These photography composition tips for beginners show you simple techniques you can use to instantly improve your DIY product photography.
Beautiful product photography might look casual or unarranged, but there is plenty of thought put into even the most spontaneous looking photo.
There are several composition rules and design elements you can apply to your craft photography. You don't have to learn all of them to get started. We're going to stick with a few simple tips beginners can easily apply to get better results right away.
We'll look at two composition rules and six design elements you can use to make your product photos more captivating and effective.
Here's what we'll cover.
Photography Composition Tips for Beginners
Photography Design Elements for Beginners
Throughout the craft photography series, I've followed the theme, keep it simple. Just learn and master the basics. You can always expand on those basics later if you like.
In keeping with that theme, we'll limit our discussion of composition to two composition rules that are simple to implement and can have a big impact on the quality of your photos:
Composition in photography simply refers to the arrangement of the items you see in the image. Good composition helps create a compelling photo that draws attention to the desired focal point.
You're thinking about composition when you ask yourself questions such as:
Composition rules aren't limited to photography. You'll find these rules applied in all kinds of art. If you're a painter or an illustrator, or a film maker you'll know all about composition.
The rule of thirds is probably the most well-known composition rule. It's easy to spot and easy to implement in your own photos.
If you're a beginner photographer, and you've never learned about composition, your first instinct will be to center the main subject in the middle of your photo. The rule of thirds tells you this is often a bad idea!
When you use the rule of thirds to guide the composition of your photo, you'll put the focal point (your product) off to one side, or toward the top or bottom of the image.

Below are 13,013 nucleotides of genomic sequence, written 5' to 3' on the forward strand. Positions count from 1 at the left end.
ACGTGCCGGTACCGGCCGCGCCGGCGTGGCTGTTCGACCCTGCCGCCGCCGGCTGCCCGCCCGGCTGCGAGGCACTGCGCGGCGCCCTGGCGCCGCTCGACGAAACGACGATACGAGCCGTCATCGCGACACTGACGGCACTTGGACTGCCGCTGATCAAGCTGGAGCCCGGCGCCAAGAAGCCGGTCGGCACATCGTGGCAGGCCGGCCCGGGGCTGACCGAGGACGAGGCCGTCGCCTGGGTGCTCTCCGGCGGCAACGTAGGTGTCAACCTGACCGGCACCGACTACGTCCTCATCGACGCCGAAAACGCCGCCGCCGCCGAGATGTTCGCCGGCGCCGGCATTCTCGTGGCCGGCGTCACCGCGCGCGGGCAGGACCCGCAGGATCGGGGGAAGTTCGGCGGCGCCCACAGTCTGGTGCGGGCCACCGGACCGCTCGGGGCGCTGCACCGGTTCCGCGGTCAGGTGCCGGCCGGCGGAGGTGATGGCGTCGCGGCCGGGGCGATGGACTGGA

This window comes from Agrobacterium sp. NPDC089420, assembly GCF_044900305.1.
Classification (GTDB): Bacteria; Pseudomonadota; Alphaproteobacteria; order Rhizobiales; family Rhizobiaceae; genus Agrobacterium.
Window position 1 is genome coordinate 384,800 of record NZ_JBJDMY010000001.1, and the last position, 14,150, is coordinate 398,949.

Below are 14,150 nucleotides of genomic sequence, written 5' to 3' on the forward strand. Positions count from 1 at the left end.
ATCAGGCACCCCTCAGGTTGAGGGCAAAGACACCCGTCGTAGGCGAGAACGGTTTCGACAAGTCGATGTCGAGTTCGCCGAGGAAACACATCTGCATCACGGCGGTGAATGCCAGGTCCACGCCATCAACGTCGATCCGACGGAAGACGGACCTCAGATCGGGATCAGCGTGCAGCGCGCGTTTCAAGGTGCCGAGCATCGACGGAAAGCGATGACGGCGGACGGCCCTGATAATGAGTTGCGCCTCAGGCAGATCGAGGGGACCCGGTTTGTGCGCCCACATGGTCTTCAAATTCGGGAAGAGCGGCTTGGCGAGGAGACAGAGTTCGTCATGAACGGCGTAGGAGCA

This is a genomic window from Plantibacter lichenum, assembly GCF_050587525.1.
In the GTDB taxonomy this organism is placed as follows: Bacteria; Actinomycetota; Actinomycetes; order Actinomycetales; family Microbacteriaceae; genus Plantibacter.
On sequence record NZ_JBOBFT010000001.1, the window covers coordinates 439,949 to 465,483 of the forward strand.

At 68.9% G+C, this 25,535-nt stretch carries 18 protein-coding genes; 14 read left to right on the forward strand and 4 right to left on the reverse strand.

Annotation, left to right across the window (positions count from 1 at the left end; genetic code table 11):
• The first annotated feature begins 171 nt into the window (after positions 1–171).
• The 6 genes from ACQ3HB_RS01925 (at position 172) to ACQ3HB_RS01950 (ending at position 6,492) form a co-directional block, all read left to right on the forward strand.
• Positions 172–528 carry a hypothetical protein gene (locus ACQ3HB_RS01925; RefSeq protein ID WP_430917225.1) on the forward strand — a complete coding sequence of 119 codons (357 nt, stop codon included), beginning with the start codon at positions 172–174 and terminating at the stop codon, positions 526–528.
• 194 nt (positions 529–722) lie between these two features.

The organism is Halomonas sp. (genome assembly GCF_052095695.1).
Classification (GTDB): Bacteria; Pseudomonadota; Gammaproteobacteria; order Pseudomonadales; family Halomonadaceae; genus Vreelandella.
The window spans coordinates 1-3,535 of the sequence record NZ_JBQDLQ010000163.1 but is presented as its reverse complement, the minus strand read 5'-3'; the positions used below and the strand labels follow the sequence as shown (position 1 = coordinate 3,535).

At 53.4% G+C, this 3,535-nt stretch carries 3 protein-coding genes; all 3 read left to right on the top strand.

As you arrange and frame your photo, imagine the image divided into a nine-part grid. The focal point needs to fall at one of the intersections of the lines on the grid as shown in orange on the diagram below.
If you use the golden triangle rule to guide your photography composition, you'll imagine that your photo is divided into triangular sections, as you can see in the diagram below.
The focal point will appear at the intersection of the lines, shown as orange circles in the diagram above. The composition of the image will include a strong diagonal element with a leading line directed toward the focal point.
Golden triangle composition can be a bit tougher to grasp than the rule of thirds. If you're not completely sure about how to use the golden triangle, focus on using the rule of thirds in your product photography.
Spend time looking at product photography you love, and think about the composition. Look for examples of the golden triangle to help get a better feel for how you might use it in your own photos.
Remember to keep the final size in mind as you compose your photo. For example, we know square photos are best for Instagram, and tall rectangles are better for Pinterest. You'll need to make sure your beautiful composition still holds its appeal if you need to crop your photo for your intended use.
You can test the composition with your smartphone's camera.
It's simple to change aspect ratio (the dimensions of a photo) on a smartphone's camera.
If you're using a DSLR camera to photograph rectangular images that will need to be cropped square, take a couple of square test photos with your smartphone first. You may be able to get better photos with your DSLR camera, but the square test photos you take with your smartphone will help you see how your composition will translate in the final cropped image.